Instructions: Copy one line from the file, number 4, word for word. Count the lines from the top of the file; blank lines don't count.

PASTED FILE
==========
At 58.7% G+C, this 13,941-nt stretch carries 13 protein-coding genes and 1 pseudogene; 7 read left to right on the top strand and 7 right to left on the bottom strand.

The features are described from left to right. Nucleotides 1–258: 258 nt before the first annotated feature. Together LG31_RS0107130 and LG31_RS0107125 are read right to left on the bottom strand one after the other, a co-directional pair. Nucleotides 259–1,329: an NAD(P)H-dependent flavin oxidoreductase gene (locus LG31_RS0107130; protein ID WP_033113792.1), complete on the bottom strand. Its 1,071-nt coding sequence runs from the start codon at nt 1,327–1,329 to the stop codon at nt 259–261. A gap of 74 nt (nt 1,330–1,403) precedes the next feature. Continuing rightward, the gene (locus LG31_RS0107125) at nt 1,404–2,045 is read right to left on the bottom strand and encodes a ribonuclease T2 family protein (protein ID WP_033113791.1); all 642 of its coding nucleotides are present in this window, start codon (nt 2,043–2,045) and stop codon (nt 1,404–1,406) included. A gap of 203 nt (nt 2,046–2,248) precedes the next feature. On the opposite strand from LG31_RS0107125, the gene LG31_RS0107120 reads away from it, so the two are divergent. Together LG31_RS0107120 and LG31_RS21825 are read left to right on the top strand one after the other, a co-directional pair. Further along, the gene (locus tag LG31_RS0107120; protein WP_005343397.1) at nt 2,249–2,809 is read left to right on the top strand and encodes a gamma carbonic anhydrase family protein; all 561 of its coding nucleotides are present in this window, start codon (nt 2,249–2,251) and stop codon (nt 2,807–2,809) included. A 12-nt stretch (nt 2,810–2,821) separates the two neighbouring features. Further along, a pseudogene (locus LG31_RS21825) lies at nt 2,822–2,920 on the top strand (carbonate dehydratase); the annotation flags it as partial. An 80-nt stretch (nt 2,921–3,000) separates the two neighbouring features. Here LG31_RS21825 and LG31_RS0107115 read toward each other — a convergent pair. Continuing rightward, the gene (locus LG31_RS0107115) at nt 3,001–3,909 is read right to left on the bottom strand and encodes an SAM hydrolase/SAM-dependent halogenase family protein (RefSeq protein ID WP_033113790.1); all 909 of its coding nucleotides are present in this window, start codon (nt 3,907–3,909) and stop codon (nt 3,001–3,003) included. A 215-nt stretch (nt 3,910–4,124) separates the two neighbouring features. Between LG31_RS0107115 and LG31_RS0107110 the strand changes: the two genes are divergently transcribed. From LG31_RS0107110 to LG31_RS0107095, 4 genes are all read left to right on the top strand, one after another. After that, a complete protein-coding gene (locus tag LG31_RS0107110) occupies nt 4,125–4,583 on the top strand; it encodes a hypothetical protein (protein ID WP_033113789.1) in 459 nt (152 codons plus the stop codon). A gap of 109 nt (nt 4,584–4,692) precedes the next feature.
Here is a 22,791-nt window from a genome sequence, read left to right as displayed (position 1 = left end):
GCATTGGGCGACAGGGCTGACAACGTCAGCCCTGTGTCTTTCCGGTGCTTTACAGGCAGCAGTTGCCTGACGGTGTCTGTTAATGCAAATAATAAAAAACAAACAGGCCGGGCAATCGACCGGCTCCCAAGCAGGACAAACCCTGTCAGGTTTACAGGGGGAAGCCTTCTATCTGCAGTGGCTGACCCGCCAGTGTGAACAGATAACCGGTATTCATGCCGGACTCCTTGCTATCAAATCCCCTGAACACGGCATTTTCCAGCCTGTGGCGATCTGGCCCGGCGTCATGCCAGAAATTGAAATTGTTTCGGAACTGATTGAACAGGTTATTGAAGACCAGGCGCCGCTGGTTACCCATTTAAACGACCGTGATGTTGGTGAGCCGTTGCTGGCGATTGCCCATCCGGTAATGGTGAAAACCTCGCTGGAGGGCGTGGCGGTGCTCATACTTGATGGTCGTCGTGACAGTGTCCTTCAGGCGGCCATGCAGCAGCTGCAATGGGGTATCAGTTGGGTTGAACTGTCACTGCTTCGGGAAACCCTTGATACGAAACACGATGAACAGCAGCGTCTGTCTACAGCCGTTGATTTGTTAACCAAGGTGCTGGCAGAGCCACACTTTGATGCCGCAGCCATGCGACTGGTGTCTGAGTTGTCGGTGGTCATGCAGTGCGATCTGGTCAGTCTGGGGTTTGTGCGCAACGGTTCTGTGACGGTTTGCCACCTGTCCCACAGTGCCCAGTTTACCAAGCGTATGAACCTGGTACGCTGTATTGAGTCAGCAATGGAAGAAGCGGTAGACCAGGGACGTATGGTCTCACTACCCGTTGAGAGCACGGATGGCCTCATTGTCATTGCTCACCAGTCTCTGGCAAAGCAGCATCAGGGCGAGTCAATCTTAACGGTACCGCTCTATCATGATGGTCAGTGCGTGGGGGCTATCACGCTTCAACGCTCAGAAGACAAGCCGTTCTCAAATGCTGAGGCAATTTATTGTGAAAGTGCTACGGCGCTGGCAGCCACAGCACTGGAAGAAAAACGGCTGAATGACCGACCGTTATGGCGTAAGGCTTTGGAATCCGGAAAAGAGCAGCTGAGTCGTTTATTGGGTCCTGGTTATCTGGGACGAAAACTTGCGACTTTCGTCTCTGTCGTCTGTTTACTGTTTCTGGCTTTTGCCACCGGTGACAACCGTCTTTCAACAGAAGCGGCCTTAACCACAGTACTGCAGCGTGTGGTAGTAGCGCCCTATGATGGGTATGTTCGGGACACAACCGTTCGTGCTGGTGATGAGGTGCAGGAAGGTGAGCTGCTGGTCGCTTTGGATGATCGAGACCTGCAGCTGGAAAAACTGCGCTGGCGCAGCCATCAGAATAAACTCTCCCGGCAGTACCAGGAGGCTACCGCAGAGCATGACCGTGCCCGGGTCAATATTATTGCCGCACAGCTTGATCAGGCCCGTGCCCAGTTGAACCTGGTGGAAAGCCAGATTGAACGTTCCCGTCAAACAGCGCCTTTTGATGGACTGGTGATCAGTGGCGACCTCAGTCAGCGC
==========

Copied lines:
GCATTGGGCGACAGGGCTGACAACGTCAGCCCTGTGTCTTTCCGGTGCTTTACAGGCAGCAGTTGCCTGACGGTGTCTGTTAATGCAAATAATAAAAAACAAACAGGCCGGGCAATCGACCGGCTCCCAAGCAGGACAAACCCTGTCAGGTTTACAGGGGGAAGCCTTCTATCTGCAGTGGCTGACCCGCCAGTGTGAACAGATAACCGGTATTCATGCCGGACTCCTTGCTATCAAATCCCCTGAACACGGCATTTTCCAGCCTGTGGCGATCTGGCCCGGCGTCATGCCAGAAATTGAAATTGTTTCGGAACTGATTGAACAGGTTATTGAAGACCAGGCGCCGCTGGTTACCCATTTAAACGACCGTGATGTTGGTGAGCCGTTGCTGGCGATTGCCCATCCGGTAATGGTGAAAACCTCGCTGGAGGGCGTGGCGGTGCTCATACTTGATGGTCGTCGTGACAGTGTCCTTCAGGCGGCCATGCAGCAGCTGCAATGGGGTATCAGTTGGGTTGAACTGTCACTGCTTCGGGAAACCCTTGATACGAAACACGATGAACAGCAGCGTCTGTCTACAGCCGTTGATTTGTTAACCAAGGTGCTGGCAGAGCCACACTTTGATGCCGCAGCCATGCGACTGGTGTCTGAGTTGTCGGTGGTCATGCAGTGCGATCTGGTCAGTCTGGGGTTTGTGCGCAACGGTTCTGTGACGGTTTGCCACCTGTCCCACAGTGCCCAGTTTACCAAGCGTATGAACCTGGTACGCTGTATTGAGTCAGCAATGGAAGAAGCGGTAGACCAGGGACGTATGGTCTCACTACCCGTTGAGAGCACGGATGGCCTCATTGTCATTGCTCACCAGTCTCTGGCAAAGCAGCATCAGGGCGAGTCAATCTTAACGGTACCGCTCTATCATGATGGTCAGTGCGTGGGGGCTATCACGCTTCAACGCTCAGAAGACAAGCCGTTCTCAAATGCTGAGGCAATTTATTGTGAAAGTGCTACGGCGCTGGCAGCCACAGCACTGGAAGAAAAACGGCTGAATGACCGACCGTTATGGCGTAAGGCTTTGGAATCCGGAAAAGAGCAGCTGAGTCGTTTATTGGGTCCTGGTTATCTGGGACGAAAACTTGCGACTTTCGTCTCTGTCGTCTGTTTACTGTTTCTGGCTTTTGCCACCGGTGACAACCGTCTTTCAACAGAAGCGGCCTTAACCACAGTACTGCAGCGTGTGGTAGTAGCGCCCTATGATGGGTATGTTCGGGACACAACCGTTCGTGCTGGTGATGAGGTGCAGGAAGGTGAGCTGCTGGTCGCTTTGGATGATCGAGACCTGCAGCTGGAAAAACTGCGCTGGCGCAGCCATCAGAATAAACTCTCCCGGCAGTACCAGGAGGCTACCGCAGAGCATGACCGTGCCCGGGTCAATATTATTGCCGCACAGCTTGATCAGGCCCGTGCCCAGTTGAACCTGGTGGAAAGCCAGATTGAACGTTCCCGTCAAACAGCGCCTTTTGATGGACTGGTGATCAGTGGCGACCTCAGTCAGCGC